Work of Art: Lack toast . . . and tolerant

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By Art Trujillo

On a trip last weekend to Missouri, my wife and I were among the last breakfast eaters on the Amtrak unit, their probably having run out of items on the menu. I chose toast with my omelet but received a (not-too-shabby) croissant instead.

The waitperson explained that earlier diners had consumed the railway’s supply of toast and therefore, all they had to offer were the croissants. “We lack toast,” the waitress said, in a manner that seemed as if she’d said it before and was expecting a cute reply. That gave me an opening to say, “Well, I’m tolerant.” Almost as if we’d rehearsed the dialogue, we put together “Lack toast and tolerant,” which is the way some people render the condition of being “lactose intolerant.”

That was good for a chuckle. It also triggered questions as to why today my consuming ice cream often leads to an hours-long belch-o-rama within my intestines. Am I “lack toast and tolerant?” I ask myself. It may have started decades ago when ice cream was a luxury.

In my youth, we lived across the street from E. Peña’s Grocery — there were grocery stores on virtually every corner of Las Vegas, back in the days when we used to eat dinosaurs.

One of the Peña children, Ernesto (Teto), the legend goes, found a $20 bill under a mattress and accordingly treated the entire neighborhood to a feast that would take place on the triangle on Grand, Third and Columbia, where Workforce Solutions sits. Several of us went to the Creamery, an ice cream place where Quality Motors used car lot resides.

The volunteers returned with gallon containers of hand-packed ice cream, chips, hot dogs and soft drinks. My lust for ice cream knew no limits that day. So, thanks to Ernesto’s windfall, we ate and drank to satiety.

• • •

One other ice cream event occurred to me, coincidentally, just this week. Amid all the excitement of the purchase of the Hotel Castañeda, the name Fred Harvey has surfaced. Harvey was the entrepreneur who developed Harvey House lunchrooms, restaurants and hotels, the local Castañeda being an original Harvey House.     

My exposure to the Harvey name came in the form of a misunderstanding about who exactly was the wealthy man who operated restaurants and hotels in several states.     

Let me explain:
In the olden days, precious few people owned refrigerators; rather, many owned iceboxes. So long was that item a part of our household and meal planning that I’ve caught myself saying “ice box” when we’ve in fact owned a real fridge or two in our lifetime. When my parents bought their first fridge, the hoopla was tantamount to the celebration taking place this week, over the Castañeda, the building recently purchased by hotelier Allan Affeldt and his partners.

Every Saturday evening, in the ‘40s, my dad explained to us, local railroad workers received a bonus with their paycheck: a gallon of ice cream from the train, as their shift ended. A neighbor, who worked at the station and lived close to the Castañeda, owned a fridge but apparently didn’t care much for ice cream.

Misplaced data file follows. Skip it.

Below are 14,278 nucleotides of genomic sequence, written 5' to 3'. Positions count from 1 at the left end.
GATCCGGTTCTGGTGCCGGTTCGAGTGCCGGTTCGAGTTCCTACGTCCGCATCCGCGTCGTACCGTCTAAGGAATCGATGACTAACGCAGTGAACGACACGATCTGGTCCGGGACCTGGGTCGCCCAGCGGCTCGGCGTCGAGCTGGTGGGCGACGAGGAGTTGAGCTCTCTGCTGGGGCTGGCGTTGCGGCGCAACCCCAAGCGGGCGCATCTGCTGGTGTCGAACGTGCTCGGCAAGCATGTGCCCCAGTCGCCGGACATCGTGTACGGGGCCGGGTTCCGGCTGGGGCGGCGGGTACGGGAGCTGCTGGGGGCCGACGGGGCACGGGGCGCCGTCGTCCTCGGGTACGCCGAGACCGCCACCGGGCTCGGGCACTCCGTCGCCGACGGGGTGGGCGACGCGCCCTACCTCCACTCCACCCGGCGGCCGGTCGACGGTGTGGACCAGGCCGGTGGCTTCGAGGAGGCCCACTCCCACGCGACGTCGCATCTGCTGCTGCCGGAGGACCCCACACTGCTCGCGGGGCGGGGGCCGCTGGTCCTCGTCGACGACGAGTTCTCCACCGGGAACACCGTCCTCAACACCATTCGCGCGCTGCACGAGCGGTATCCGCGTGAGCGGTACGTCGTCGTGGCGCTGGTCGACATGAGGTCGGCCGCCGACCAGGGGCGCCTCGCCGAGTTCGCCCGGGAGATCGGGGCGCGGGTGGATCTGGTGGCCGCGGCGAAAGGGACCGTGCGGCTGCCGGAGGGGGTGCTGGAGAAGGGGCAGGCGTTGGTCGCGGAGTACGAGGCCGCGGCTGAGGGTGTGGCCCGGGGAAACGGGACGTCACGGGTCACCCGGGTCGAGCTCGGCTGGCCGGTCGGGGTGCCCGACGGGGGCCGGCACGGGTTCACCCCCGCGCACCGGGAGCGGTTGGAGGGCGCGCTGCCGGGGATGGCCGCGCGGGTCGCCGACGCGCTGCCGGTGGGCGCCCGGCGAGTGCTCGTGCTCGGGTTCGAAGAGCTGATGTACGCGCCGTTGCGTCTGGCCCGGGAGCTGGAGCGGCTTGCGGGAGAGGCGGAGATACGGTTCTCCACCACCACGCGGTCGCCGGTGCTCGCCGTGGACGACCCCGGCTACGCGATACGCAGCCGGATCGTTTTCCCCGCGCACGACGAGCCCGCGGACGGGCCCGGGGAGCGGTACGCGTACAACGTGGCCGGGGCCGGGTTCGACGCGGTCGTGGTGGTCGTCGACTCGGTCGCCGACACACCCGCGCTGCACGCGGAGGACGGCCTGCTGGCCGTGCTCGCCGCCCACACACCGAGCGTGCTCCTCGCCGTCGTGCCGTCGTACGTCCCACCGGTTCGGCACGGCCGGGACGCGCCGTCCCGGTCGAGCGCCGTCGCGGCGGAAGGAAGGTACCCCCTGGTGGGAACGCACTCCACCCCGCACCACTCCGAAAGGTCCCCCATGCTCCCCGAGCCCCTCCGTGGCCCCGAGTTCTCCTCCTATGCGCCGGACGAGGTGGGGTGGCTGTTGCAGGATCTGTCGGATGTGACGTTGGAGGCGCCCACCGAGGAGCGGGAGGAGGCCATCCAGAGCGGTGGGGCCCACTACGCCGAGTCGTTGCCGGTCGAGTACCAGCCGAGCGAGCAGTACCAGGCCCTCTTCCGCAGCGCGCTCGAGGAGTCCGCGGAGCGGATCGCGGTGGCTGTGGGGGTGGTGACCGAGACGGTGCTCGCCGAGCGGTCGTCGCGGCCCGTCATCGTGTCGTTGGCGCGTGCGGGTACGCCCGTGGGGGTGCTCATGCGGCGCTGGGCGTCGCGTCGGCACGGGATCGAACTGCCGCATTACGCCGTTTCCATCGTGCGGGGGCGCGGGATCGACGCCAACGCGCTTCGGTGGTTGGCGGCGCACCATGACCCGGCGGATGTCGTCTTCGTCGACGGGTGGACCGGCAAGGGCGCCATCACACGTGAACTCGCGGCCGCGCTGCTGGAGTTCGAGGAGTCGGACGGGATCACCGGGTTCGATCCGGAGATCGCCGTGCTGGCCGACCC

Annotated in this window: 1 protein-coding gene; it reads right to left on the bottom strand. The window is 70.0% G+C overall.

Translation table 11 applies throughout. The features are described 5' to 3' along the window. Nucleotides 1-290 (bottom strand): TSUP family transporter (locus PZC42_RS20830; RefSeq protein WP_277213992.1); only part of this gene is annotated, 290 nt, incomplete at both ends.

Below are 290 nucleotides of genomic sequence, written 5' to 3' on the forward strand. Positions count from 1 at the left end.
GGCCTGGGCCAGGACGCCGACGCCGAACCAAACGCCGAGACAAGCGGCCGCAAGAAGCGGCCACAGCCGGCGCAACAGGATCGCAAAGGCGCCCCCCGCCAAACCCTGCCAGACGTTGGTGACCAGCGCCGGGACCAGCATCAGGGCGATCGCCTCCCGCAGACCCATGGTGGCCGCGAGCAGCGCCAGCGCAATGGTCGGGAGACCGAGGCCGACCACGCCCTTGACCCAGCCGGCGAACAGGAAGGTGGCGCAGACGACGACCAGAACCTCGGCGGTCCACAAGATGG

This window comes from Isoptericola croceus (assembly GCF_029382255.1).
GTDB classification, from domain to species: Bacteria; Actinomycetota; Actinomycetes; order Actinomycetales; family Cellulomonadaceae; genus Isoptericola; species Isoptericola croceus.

Therefore, every Sunday morning, Dad would whip out a dollar, which I delivered to the fridge-owning neighbor in exchange for a gallon of ice cream. A gallon is an enormous amount, and it was still quite solid by the time I took it home. As we dipped into the first gallon of vanilla, Dad announced, “This ice cream comes courtesy of Fred Harvey.”

Even though we PAID a dollar for it, Dad still referred to the exchange as “courtesy of,” or “compliments of.”

For years, I simply assumed it was Fred Harvey himself who’d greet me each Sunday at his house by Railroad and Columbia for the creamy exchange. Dad, probably thinking my misunderstanding was cute, never corrected me when sending me “to Fred Harvey’s house to pick up ice cream.”

Strange, but from what I’d heard about the hotelier and restaurateur, I was surprised about this humble man whose wife called him Larry, in a modest house, who traded a gallon for a dollar.

We had some neighbor school friends, Levi, Chris and Anthony, whom we invited over to share ice cream, at the shelf life of that treat was brief. We timed the ice deliveries to coincide with the ice cream arrival. So, when the Iceman Cometh, we partied.

Our friends also had a modest icebox that kept the food just a few degrees below room temperature. And once, when we dropped by, Levi spread ice cream over some slices of bread, as if it were peanut butter.

“Haven’t you ever heard of an ice cream sandwich?” Levi asked, as the rest of us looked at him incredulously. An ice cream sandwich, in our parlance, was not something spread like jelly over a slice of Rainbow Bread but a combination of ice cream and a chocolate or vanilla cookie, frozen solid, costing a dime, and available only at the Serf Theater.

On movie Saturdays, Dad provided my siblings, Bingy and Severino, and me with 78 cents, providing us an extra dime apiece after paying our admission fee of 16 cents. Sometimes we chose popcorn, for a dime; a candy bar and a Coke sold for a nickel each, and on occasion, we’d save the dime to buy a balsa wood airplane at Funk’s, the 5-and-Dime store next to Murphey’s.

Art Trujillo is a copy editor at the Optic and a contributing member of the newspaper’s Editorial Board. He may be reached by calling 425-6796 or by e-mail to atrujillo@lasvegasoptic.com or art@rezio.net.